Watney’s Red Barrel – how bad could it have been?

You can’t have cops without robbers, or Batman without the Joker, and so the story of the revitalisation of British beer needs its bad guys too. Enter Watney’s.

Wat­ney’s (or Wat­ney Mann, or Wat­ney Combe Reid) was the Evil Cor­po­ra­tion which sought to crush plucky small brew­ers and impose its own ter­ri­ble beer on the drink­ing pub­lic. It acquired and closed beloved local brew­eries, and it closed pubs, or ruined them with clum­sy makeovers.

Its Red Bar­rel was par­tic­u­lar­ly vile – a sym­bol of all that was wrong with indus­tri­al brew­ing and nation­al brands pushed through cyn­i­cal mar­ket­ing cam­paigns.

This, at least, was the accept­ed nar­ra­tive for a long time, formed by the pro­pa­gan­da of the Cam­paign for Real Ale in its ear­ly years, and set hard through years of rep­e­ti­tion.

But does it stand up to scruti­ny? What if, con­trary to every­thing we’ve heard, Red Bar­rel was actu­al­ly kind of OK?

This long post was made pos­si­ble by the kind sup­port of Patre­on sub­scribers like Matthew Turn­bull and David Sim, whose encour­age­ment makes us feel less daft about spend­ing half a week­end work­ing on stuff like this. Please con­sid­er sign­ing up, or just buy us a pint.

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Magee Marshall of Bolton is Making a Comeback

Beer advert: Magee Marshall & Co, Bolton

Yet another brewery that closed in the mid-20th century is making a comeback.

We heard this news from an unusu­al source: a librar­i­an in Bolton. He told us, mat­ter-of-fact­ly, that some of the com­pa­ny records for Magee Mar­shall, which oper­at­ed in Bolton from 1853 to 1970, are cur­rent­ly unavail­able because they had been acquired along with the trade­mark by some­one who is start­ing a brew­ery.

We wrote at length about this kind of thing in an arti­cle for Craft Beer Ris­ing mag­a­zine a cou­ple of years back (link to flip­py-flap­py pre­tend paper inter­face) but here’s a rel­e­vant chunk:

At first, Truman’s re-launched with a straight­for­ward, dark­ish bit­ter called ‘Run­ner’, brewed in Essex and using an inau­then­tic yeast. This led to accu­sa­tions that it was mere­ly a logo being slapped on off-the-shelf prod­uct… This is the kind of ques­tion all revived brew­eries must face: is this real­ly Truman’s? Or is it a mere oppor­tunis­tic trib­ute act?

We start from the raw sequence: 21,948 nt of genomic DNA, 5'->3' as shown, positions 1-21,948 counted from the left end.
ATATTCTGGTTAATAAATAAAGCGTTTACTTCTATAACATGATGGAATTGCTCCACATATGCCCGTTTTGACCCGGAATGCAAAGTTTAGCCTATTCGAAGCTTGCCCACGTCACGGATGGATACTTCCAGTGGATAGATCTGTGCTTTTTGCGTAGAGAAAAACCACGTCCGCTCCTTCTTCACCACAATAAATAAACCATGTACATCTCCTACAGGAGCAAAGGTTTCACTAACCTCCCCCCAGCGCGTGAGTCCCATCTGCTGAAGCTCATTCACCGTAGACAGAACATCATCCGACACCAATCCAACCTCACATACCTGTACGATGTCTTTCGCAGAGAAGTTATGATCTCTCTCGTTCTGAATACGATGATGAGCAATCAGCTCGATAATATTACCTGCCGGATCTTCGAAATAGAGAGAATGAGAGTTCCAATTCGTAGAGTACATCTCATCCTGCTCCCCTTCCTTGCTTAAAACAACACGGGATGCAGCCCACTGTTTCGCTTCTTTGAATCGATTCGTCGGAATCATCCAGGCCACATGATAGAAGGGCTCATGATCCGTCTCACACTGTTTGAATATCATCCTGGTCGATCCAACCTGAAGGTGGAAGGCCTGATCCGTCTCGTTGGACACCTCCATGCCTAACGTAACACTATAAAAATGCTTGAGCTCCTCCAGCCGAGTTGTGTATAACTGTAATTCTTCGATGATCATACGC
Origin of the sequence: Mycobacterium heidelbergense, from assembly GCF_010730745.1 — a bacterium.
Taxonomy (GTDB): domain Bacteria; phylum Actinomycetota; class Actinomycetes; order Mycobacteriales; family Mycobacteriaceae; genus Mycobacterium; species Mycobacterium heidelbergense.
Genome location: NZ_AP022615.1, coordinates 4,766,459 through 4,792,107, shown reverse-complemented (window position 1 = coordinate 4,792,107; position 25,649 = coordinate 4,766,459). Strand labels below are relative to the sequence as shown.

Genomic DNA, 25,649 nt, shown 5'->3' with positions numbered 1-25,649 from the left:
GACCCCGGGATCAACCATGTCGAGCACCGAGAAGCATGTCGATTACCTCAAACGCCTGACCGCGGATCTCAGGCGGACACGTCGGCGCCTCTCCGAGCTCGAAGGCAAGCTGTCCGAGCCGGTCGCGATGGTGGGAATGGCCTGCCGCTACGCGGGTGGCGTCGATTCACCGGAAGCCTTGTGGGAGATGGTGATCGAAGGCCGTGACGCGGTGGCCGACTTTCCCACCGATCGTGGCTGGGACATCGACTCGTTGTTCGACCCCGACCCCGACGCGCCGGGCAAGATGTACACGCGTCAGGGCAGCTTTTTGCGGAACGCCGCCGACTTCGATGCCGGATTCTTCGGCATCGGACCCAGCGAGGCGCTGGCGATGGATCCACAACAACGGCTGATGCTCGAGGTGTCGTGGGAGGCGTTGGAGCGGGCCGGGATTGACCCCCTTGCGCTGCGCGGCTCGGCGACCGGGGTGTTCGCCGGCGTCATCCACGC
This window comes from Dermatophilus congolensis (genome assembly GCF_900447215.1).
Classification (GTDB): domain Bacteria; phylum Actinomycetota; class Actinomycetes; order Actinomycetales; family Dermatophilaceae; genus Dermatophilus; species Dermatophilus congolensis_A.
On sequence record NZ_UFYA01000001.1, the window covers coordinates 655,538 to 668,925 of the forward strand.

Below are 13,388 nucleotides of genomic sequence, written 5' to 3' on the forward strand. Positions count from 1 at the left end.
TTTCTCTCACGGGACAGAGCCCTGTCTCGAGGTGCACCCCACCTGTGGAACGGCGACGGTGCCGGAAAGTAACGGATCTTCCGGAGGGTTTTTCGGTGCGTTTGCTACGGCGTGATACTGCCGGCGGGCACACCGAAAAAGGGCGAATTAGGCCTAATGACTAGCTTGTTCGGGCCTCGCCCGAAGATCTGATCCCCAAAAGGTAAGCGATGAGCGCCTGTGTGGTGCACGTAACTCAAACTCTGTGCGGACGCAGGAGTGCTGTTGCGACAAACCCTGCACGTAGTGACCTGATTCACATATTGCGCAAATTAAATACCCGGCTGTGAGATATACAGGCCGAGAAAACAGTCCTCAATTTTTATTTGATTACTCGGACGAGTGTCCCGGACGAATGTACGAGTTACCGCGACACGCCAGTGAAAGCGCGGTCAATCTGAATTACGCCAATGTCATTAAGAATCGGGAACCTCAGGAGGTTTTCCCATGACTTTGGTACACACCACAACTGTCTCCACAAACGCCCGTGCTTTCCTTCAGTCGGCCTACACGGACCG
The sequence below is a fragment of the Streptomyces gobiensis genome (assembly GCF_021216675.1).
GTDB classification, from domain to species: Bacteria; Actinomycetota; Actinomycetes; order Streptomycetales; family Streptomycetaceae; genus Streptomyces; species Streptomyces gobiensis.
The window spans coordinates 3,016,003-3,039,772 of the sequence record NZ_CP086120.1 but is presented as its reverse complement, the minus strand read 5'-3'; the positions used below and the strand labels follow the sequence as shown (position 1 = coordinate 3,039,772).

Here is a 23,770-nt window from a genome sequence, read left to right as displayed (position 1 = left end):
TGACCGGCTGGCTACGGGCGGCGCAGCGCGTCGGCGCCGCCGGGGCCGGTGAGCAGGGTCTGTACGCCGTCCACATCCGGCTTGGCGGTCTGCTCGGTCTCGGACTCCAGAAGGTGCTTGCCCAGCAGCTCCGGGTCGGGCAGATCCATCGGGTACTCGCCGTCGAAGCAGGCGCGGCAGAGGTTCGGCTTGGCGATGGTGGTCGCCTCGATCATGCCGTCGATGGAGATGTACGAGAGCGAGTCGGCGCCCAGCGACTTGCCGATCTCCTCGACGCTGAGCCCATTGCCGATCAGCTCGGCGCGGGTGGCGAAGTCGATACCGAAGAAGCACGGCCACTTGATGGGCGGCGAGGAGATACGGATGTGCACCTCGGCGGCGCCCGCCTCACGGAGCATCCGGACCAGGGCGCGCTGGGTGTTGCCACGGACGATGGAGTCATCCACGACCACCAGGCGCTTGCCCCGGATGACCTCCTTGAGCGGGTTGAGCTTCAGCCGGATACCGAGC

Magee Mar­shall is a par­tic­u­lar­ly inter­est­ing case because, if the papers we were able to read in Bolton are any­thing to go by, its beer was­n’t uni­ver­sal­ly admired. It was nick­named ‘crick­ets’ piss’ accord­ing to one note in the Mass Obser­va­tion papers that lay behind the famous book; in anoth­er doc­u­ment, a pub land­lord is record­ed as say­ing, ‘A man who can drink Magee’s mild must be able to feed on rats.’ So we’ll give this new enter­prise some lee­way in regards to authen­tic­i­ty.

Bring­ing back these old names, tram­pled under foot by the Big Six half a cen­tu­ry ago, is, we think, some­thing of a noble cause, regard­less of moti­va­tion. We’d cer­tain­ly have enjoyed the time-trav­el­ling thrill of order­ing pints of Magee’s at the Hen & Chick­ens last week if it had been avail­able. (And if Hen­ry Hall had been on the wire­less, even bet­ter.)

Non-Craft Sub-Brand

In a weird inversion of the usual arrangement, a self-consciously-‘craft’ brewery has just launched a retro ‘real ale’ sub-brand. Well, sort of.

If you’ve read Christo­pher Hut­t’s 1973 book The Death of the Eng­lish Pub then you’ll know the sto­ry of Bullard’s of Nor­wich: along with the city’s oth­er brew­ery, Stew­ard & Pat­te­son, it was tak­en over by Wat­ney’s in 1963, and both brew­eries’ own bit­ters were replaced by a gener­ic Nor­wich Bit­ter. Then, in 1968, Bullard’s brew­ery was closed down.

Near­ly 50 years on, Red­well (per­haps best known for its dis­pute with Cam­den over the trade­mark ‘Hells’) has acquired the rights to the Bullard’s brand and revived it for a line of cask ales designed, in part, to appeal to those who have fond and lin­ger­ing mem­o­ries of the old brew­ery.

Red­well isn’t brew­ing on the old Bullard’s site, or using the orig­i­nal brand­ing and, unlike oth­er revived brands (Joule’s, Phipps, Tru­man’s) there has been no attempt made to recre­ate his­toric recipes, or even to ‘take inspi­ra­tion’ from them. Bullard’s old yeast strain has­n’t been brought out of retire­ment, either, so, there’s real­ly not much of the orig­i­nal brew­ery here beyond the name.

And here’s why we said ‘sort of’ in our intro­duc­tion: the pack­ag­ing still uses the C‑word – ‘Craft Beers Brewed in Nor­wich’ – and the first prod­ucts on offer are East Coast Pale Ale, ‘brewed with new world hops’, and a ‘hop bomb of an IPA’.

This isn’t, there­fore, the per­fect irony we’ve been wait­ing for – a trendy craft brew­ery aping the look of, say, Shep­herd Neame, in order to mar­ket cask mild and best bit­ter on the sly – but it’s still, we think, an inter­est­ing devel­op­ment.

For more details, and some spiky local reac­tions, check out this sub­stan­tial piece on the launch in the East­ern Dai­ly Press.